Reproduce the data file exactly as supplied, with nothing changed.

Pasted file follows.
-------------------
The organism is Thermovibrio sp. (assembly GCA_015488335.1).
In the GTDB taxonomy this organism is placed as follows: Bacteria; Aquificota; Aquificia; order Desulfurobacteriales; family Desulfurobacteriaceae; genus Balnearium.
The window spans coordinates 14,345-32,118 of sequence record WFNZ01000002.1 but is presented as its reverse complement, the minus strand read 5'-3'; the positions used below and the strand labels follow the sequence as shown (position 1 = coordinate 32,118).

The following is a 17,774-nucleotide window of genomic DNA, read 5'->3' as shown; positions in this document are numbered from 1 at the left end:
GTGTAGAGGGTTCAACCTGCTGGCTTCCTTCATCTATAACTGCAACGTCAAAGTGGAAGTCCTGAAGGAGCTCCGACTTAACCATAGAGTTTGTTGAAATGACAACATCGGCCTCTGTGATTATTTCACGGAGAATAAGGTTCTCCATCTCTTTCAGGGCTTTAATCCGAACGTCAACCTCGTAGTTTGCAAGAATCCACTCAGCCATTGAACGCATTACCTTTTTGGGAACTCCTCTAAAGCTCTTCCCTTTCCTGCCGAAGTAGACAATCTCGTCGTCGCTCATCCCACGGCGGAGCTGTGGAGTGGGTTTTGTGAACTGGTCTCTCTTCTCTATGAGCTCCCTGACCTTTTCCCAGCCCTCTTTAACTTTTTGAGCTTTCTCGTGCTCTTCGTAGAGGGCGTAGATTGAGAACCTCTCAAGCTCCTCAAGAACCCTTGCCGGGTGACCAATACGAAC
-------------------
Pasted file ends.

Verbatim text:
The organism is Thermovibrio sp. (assembly GCA_015488335.1).
In the GTDB taxonomy this organism is placed as follows: Bacteria; Aquificota; Aquificia; order Desulfurobacteriales; family Desulfurobacteriaceae; genus Balnearium.
The window spans coordinates 14,345-32,118 of sequence record WFNZ01000002.1 but is presented as its reverse complement, the minus strand read 5'-3'; the positions used below and the strand labels follow the sequence as shown (position 1 = coordinate 32,118).

The following is a 17,774-nucleotide window of genomic DNA, read 5'->3' as shown; positions in this document are numbered from 1 at the left end:
GTGTAGAGGGTTCAACCTGCTGGCTTCCTTCATCTATAACTGCAACGTCAAAGTGGAAGTCCTGAAGGAGCTCCGACTTAACCATAGAGTTTGTTGAAATGACAACATCGGCCTCTGTGATTATTTCACGGAGAATAAGGTTCTCCATCTCTTTCAGGGCTTTAATCCGAACGTCAACCTCGTAGTTTGCAAGAATCCACTCAGCCATTGAACGCATTACCTTTTTGGGAACTCCTCTAAAGCTCTTCCCTTTCCTGCCGAAGTAGACAATCTCGTCGTCGCTCATCCCACGGCGGAGCTGTGGAGTGGGTTTTGTGAACTGGTCTCTCTTCTCTATGAGCTCCCTGACCTTTTCCCAGCCCTCTTTAACTTTTTGAGCTTTCTCGTGCTCTTCGTAGAGGGCGTAGATTGAGAACCTCTCAAGCTCCTCAAGAACCCTTGCCGGGTGACCAATACGAAC